In the illustrated embodiment of FIGS. 5A-5D, slit depth 126d and slit depth 127d are shown as equal to one another; however they may have a variety of depths. In two specific embodiments of the invention the depth or length 150d of the axial opening is between 0.005 and 0.010 inches. This range of length gives the best results in sealing and freedom of motion. Further dimensions of the two specific embodiments are set forth in the chart below:
______________________________________ Small Large______________________________________Thickness .062 in. .075 in.Diameters .375 in. .500 in.Durometers 30 50______________________________________
Slit 126 and slit 127 preferably are oriented at a 90° angle "X" to each other (see FIG. 5A). However, this angle X may vary according to design including having angle X equal zero degrees with the slits parallel to each other. This is illustrated in FIGS. 7 and 8 with gasket 225 having slit 226 and slit 227 parallel to each other and coplanar with axial opening 250 running inbetween the slits.
Preferably, slit 126 extends across the entire surface 101 so that the ends of slit 126 pass completely through outer edge surface 125a of gasket 125. Similarly, preferably slit 127 extends across the entire surface 102 so that the ends of slit 127 pass completely through outer edge surface 125a. Optionally, slits 126 and 127 may be made so that they do not extend completely through surface 125a, but instead, have a length which is smaller than the diameter of gasket 125 as is done with more conventional slits.
The present invention not only provides excellent sealing characteristics, but is also preferable in that it is easier to manufacture. A blank, disk-like elastic member is provided and then slits 126 and 127 are cut therein diametrically. Axial opening 150 is formed by punching a needle (or similar instrument) through gasket 125 between slit 126 and slit 127. The remainder of cannula 10 is constructed in accordance with FIG. 6 with gasket 125 held in place as previously described.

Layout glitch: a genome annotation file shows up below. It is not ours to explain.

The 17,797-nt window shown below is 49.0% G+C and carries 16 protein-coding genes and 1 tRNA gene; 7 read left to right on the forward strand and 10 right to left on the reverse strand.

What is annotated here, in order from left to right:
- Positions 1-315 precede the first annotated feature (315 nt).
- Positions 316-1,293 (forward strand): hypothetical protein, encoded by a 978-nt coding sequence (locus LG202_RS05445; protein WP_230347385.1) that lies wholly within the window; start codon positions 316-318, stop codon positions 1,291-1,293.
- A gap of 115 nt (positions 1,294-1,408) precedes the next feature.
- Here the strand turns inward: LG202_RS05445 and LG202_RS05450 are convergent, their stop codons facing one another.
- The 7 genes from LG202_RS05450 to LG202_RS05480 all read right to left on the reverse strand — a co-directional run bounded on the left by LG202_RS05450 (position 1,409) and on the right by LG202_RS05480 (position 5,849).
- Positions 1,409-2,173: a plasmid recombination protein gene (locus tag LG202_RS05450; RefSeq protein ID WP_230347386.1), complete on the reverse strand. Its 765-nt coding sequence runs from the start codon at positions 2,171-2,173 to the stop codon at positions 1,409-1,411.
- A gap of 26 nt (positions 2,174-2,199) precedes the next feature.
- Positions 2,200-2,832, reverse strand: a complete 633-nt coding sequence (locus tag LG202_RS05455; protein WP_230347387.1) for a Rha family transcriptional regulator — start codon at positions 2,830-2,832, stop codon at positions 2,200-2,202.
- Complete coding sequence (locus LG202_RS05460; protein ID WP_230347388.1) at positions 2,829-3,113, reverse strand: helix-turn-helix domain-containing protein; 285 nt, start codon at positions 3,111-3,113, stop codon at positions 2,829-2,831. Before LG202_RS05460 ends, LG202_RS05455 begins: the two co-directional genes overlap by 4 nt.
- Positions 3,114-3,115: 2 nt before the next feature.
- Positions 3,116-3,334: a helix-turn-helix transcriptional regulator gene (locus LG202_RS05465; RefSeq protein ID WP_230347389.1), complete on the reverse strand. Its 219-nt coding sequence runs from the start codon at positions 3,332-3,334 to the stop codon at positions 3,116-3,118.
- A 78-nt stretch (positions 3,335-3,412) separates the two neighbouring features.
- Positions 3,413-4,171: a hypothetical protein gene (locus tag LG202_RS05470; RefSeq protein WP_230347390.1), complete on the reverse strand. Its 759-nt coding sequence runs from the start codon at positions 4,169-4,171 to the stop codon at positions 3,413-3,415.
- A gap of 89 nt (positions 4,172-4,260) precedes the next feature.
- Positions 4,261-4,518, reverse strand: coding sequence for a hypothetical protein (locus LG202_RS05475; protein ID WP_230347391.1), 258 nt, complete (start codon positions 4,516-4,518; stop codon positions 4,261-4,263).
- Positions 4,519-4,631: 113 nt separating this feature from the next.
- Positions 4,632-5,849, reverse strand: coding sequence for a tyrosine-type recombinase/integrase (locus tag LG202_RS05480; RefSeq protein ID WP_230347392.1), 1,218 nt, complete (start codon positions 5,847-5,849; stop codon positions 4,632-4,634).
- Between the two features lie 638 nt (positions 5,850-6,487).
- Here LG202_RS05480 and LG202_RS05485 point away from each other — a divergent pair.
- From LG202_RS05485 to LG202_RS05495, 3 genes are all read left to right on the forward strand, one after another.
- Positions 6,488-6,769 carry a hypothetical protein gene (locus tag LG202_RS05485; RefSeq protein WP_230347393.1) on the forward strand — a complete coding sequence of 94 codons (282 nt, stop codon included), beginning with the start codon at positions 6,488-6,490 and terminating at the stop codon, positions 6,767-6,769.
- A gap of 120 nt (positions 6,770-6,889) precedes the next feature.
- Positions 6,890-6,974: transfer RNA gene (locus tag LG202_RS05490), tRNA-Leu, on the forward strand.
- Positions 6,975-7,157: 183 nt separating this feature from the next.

As before, gasket 125 and gasket 225 are preferably made from a unitary, homogeneous body of flexible, elastic material such as silicone.
While the invention has been illustrated and described in detail in the drawings and foregoing description, the same is to be considered as illustrative and not restrictive in character, it being understood that only the preferred embodiments have been shown and described and that all changes and modifications that come within the spirit of the invention are desired to be protected. For example, the gasket 25 might be used in a hemostasis cannula not including the reinforcing coil body 38. Additionally, embodiments may be provided having one or more slits parallel to slit 126 and one or more slits parallel to slit 127 with several axial openings therebetween to form a matrix of resealable paths in the gasket.
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|Cooperative Classification||A61M2039/0633, A61M2039/064, A61M39/0606, A61M2039/062|
|May 15, 1990||AS||Assignment|
Owner name: COOK INCORPORATED, A CORP. OF IN, INDIANA
Free format text: ASSIGNMENT OF ASSIGNORS INTEREST.;ASSIGNOR:FISCHER, FRANK;REEL/FRAME:005319/0031
Effective date: 19900411
|Sep 28, 1994||FPAY||Fee payment|
Year of fee payment: 4
|Aug 21, 1998||FPAY||Fee payment|
Year of fee payment: 8
|Sep 23, 2002||FPAY||Fee payment|
Year of fee payment: 12
|Oct 23, 2002||REMI||Maintenance fee reminder mailed|